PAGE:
This post will describe the beginnings of oneatomdb which is a database like querying tool for maps like the app-state atom used in the Basic Tutorial for om.
There are a few assumptions that this tool is based on. First is the top level keys are keywords. Given a simple enough query, that should be the only constraint. For more complex queries, the value of the key should be a list of maps.
One Adam 12. One Adam 12. See the burglary in progress at …
The kids in my neighborhood used to watch Adam 12 and then go play it outside. We’d run around with sticks, playing cops and robbers, repeating the radio call “One Adam 12. One Adam 12” over and over. That was was the first thing I thought of when the thought of having one atom hold the application state for an om application.
To start with, the Adam 12 influence is in the forefront of the api. ‘seethe’ will be the starting point to query the application state. In addition to making me smile each time I make a call, I won’t be as tempted to implement SQL as I would be if I used ‘select’
The first design decision was how to ‘see the’ application data.
I had a choice of trying to tie in to om somehow, or just pass the @app-data into the oneatomdb functions. I chose to pass in the map.
Starting as simply as possible, I need a query to bring back the
value of a top level key.
In my case, I had a list of runners.
If I used a function, it had to be either
(seethe @app-state :runners)
(seethe @app-state “runners”)
For a cleaner api, I chose to use a macro so I could do
(seethe @app-state runners)
The next step is to filter the results like with a where clause in a sql query. To be consistent with the seethe name, I’ll use a wherethe parameter. For example:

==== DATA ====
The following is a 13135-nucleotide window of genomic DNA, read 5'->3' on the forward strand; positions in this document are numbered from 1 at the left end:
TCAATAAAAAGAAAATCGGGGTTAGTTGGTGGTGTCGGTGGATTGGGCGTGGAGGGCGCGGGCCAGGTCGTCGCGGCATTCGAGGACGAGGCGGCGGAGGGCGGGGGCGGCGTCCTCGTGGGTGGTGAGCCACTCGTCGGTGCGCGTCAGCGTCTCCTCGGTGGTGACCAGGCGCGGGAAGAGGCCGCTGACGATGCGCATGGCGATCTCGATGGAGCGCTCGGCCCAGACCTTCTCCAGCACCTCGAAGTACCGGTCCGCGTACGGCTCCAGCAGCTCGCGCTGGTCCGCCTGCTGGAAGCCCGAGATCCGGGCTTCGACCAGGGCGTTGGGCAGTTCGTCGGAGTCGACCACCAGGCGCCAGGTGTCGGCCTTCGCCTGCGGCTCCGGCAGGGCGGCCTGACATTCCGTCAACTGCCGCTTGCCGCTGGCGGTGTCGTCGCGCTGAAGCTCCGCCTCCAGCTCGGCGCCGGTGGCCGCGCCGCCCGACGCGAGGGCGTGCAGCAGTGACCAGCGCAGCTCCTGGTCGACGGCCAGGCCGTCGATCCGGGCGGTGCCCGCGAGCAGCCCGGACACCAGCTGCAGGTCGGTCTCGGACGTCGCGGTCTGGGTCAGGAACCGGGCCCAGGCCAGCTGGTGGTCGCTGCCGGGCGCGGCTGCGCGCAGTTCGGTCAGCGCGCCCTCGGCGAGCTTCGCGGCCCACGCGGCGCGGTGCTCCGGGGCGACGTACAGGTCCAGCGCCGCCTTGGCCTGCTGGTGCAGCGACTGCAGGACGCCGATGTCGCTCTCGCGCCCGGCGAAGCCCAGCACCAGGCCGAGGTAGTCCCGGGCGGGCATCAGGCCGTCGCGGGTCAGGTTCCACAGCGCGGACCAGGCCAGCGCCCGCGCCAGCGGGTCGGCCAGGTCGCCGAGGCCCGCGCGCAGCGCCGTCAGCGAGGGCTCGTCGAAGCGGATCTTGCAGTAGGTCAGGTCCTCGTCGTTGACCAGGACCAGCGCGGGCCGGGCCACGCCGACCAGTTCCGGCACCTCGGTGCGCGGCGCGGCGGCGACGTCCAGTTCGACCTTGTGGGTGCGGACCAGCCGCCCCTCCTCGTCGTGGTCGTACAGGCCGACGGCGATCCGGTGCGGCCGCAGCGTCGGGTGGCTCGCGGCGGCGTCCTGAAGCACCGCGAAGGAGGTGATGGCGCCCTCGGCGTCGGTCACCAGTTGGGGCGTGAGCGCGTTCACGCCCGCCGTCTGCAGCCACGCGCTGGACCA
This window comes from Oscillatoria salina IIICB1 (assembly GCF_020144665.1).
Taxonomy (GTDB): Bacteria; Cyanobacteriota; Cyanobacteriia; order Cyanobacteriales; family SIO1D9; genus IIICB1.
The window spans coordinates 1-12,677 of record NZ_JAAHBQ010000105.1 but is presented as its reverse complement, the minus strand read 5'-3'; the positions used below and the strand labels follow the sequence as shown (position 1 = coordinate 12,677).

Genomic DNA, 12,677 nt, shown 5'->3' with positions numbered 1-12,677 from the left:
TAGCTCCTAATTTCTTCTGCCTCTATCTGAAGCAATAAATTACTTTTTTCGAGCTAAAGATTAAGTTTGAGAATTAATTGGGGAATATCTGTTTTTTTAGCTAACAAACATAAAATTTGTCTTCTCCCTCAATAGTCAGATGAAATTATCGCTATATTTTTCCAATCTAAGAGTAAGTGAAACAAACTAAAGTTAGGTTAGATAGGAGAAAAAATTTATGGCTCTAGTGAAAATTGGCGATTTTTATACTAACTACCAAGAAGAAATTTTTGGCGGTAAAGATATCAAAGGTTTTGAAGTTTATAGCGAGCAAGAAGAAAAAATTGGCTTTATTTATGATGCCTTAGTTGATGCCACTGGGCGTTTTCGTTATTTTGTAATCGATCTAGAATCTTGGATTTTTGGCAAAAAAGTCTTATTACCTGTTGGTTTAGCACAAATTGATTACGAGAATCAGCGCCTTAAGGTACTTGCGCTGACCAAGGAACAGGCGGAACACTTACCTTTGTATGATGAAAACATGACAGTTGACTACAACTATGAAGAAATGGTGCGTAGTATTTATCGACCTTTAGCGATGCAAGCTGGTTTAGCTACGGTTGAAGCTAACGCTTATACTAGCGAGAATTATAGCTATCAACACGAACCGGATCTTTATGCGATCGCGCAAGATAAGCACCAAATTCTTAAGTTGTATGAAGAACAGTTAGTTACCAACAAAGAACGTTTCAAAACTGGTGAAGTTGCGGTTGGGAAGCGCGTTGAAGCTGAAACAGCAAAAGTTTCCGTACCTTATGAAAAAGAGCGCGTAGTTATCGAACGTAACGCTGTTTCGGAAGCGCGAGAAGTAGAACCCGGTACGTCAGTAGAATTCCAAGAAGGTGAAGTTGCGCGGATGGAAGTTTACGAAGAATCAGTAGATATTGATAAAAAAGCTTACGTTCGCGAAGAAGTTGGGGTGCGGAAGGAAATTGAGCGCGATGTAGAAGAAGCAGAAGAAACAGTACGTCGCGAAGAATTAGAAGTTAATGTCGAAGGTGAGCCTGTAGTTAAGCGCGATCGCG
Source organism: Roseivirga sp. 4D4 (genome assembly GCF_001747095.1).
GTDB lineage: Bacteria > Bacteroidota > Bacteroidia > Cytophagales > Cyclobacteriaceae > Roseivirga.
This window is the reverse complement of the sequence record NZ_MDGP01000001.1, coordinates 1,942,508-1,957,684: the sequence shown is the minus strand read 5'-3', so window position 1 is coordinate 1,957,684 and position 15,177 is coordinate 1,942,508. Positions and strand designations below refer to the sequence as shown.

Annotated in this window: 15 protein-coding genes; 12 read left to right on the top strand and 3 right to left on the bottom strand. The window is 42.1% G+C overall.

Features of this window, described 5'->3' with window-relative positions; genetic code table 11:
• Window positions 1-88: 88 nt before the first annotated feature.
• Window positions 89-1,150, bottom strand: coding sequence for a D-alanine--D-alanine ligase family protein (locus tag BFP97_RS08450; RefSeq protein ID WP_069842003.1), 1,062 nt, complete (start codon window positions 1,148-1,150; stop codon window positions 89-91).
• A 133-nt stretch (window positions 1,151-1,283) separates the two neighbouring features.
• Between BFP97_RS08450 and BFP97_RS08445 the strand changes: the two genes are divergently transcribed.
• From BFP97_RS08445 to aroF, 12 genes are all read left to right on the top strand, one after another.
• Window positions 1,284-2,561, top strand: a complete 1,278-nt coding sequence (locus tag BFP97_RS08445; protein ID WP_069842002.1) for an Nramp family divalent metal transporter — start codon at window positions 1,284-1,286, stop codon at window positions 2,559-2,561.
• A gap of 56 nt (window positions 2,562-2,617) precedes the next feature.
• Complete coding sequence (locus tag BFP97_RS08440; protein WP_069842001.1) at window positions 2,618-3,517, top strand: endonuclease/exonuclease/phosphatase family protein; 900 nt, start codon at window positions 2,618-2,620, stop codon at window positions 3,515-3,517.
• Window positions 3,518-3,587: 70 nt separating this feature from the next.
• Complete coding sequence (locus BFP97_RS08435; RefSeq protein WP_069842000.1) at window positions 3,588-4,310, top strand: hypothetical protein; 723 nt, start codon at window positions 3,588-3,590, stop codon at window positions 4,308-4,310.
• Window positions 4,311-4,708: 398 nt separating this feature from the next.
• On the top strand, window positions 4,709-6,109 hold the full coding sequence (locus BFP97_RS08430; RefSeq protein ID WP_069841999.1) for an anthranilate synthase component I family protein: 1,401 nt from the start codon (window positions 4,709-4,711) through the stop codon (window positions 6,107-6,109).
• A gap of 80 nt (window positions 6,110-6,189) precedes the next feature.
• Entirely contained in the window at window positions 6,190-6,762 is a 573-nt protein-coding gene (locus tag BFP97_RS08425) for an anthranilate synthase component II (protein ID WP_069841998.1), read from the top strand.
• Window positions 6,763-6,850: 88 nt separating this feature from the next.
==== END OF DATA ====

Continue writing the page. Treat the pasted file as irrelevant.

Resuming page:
(seethe @app-state runners wherethe race-number is 3)
At this point, the code is pretty simple. There are only two possibilities: either there’s a where clause or there isn’t and the two are handled separately by the two branches of the if statement.
At this point, only one where clause is handled and the comparison is hard coded to equals. Passing in the comparison operator feels like it will be an easier change so I’ll handle that one next.
Naming the comparison function parameter and passing a function takes care of the hard coded equals.
Next up is to have more than one filter. Again, there is a choice to be made. Multiple ‘and’ operations seems easier to add than a combination of ‘and’ and ‘or’. Multiple ‘and’ filters can be done with recursion.
Doing recursion with a macro is possible, but my attempt at it brought up one of the constraints of using macros. Macros are not functions so it is not possible to apply the macro to a list of arguments.
Although there is probably a cleaner way to do this, here is what I have working.
For now, the most important thing that I have learned is that it’s hard for me to do development using macros. I spend as much or more time trying to get the macro to work as I do trying to code the feature I want, so I’m going to switch to using functions to design the api and once the overall api design is complete, I’ll re-evaluate if macros are a better fit.
In the next post, I’ll add ‘or’ logic and allow for a combination of and’s and or’s